another social universe. Gergen went so far as to suggest that such
activities “engender a multiplicitous and polymorphic being who
thrives on incoherence.” In 1991 he could temper such remarks by
noting that few had taken the leap into this polymorphic state, but
followed up such caveats by noting that “there is good reason to
believe that what is taking place within these groups can be taken as
a weathervane of future cultural life in general … in the longer run …
the technologies giving rise to social saturation will be

Gergen prophetically notes that “We enter the age of techno-personal
systems,” but he was not imagining the World Wide Web. By
“technologies of saturation” he simply means roads, cities, cars,
planes, cities, phones, computers, newspapers, radio, TV that
collectively “saturate” us with information and connections that
surpass our capacity to manage effectively.

2. Our education system was already “in crisis” and out of step with the times.

Drop out rates were high. Psychological drop out rates were even
higher. As Harvey notes, the Fordist big business-big labor-big state
alliance that had brought decades of prosperity to the West had given
way to globalization and “flexible accumulation.” The US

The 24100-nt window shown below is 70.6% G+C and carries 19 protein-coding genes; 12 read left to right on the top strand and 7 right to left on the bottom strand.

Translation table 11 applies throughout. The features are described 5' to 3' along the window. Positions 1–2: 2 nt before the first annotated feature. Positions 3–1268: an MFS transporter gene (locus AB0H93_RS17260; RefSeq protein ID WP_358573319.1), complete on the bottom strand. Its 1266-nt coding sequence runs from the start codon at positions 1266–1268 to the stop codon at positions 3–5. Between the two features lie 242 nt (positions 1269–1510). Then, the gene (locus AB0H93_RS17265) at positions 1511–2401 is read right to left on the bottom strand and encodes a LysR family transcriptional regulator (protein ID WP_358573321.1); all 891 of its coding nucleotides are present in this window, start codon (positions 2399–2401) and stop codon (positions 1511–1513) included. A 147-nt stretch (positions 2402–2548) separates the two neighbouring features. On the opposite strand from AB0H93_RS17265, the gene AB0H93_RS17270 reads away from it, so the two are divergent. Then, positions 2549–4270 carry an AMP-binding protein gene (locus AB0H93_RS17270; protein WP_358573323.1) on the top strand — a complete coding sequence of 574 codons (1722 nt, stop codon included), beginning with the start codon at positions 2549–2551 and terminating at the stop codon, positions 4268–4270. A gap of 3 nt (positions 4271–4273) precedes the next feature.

de-industrialized and by 1991 nearly half of all Americans were
working in “information.” We were already a knowledge economy in a
globalizing world, but our schools were not keeping up – still
teaching in an industrial model.

And there was no shortage of reformers. Canons were falling.
Interdisciplinary was all the buzz. New departments – especially
Women’s Studies, African American Studies, Culture Studies – sprung up
and took aim at the traditional, stodgy, power-laden,
white-male-centered educational system. (i.e. Wikipedia did not invent
challenges to traditional models of authority.)

3. We thought our kids were self-obsessed, overly-self-important narcissists.

There were already persistent complaints about our kids being
disengaged and narcissistic. Students were feeding off of the
revolutionary energy of the reformers, reading the postmodernist
challenge to authority as an ally in elevating their own opinions to
the status of experts. Alan Bloom voiced the concerns of those who
were concerned about these developments in “The Closing of the
American Mind,” ranting about the self-obsessed “anything goes”
attitude of our youth. The book struck a chord and enjoyed a run atop
the Times Bestsellers list. (Lasch’s excellent “Culture of
Narcissism,” originally published in 1978, had also come back as a
revised edition in 1991).

Familiar Themes

Twenty years later the same complaints abound. Jean Twenge has called
our youth “Generation Me” and worries that we are facing a “Narcissism
Epidemic.” Nicholas Carr has eloquently argued that multi-tasking is
merely distracted thinking and that without adequate awareness of how
the Internet effects our brains we are destined for the “Shallows.”
And blogs, tweets, bookshelves, and conference programs abound with
complaints and proposed solutions to our current education crisis.

If the themes seem familiar, perhaps it is simply because these 1991
authors were perceptive enough to identify fundamental persistent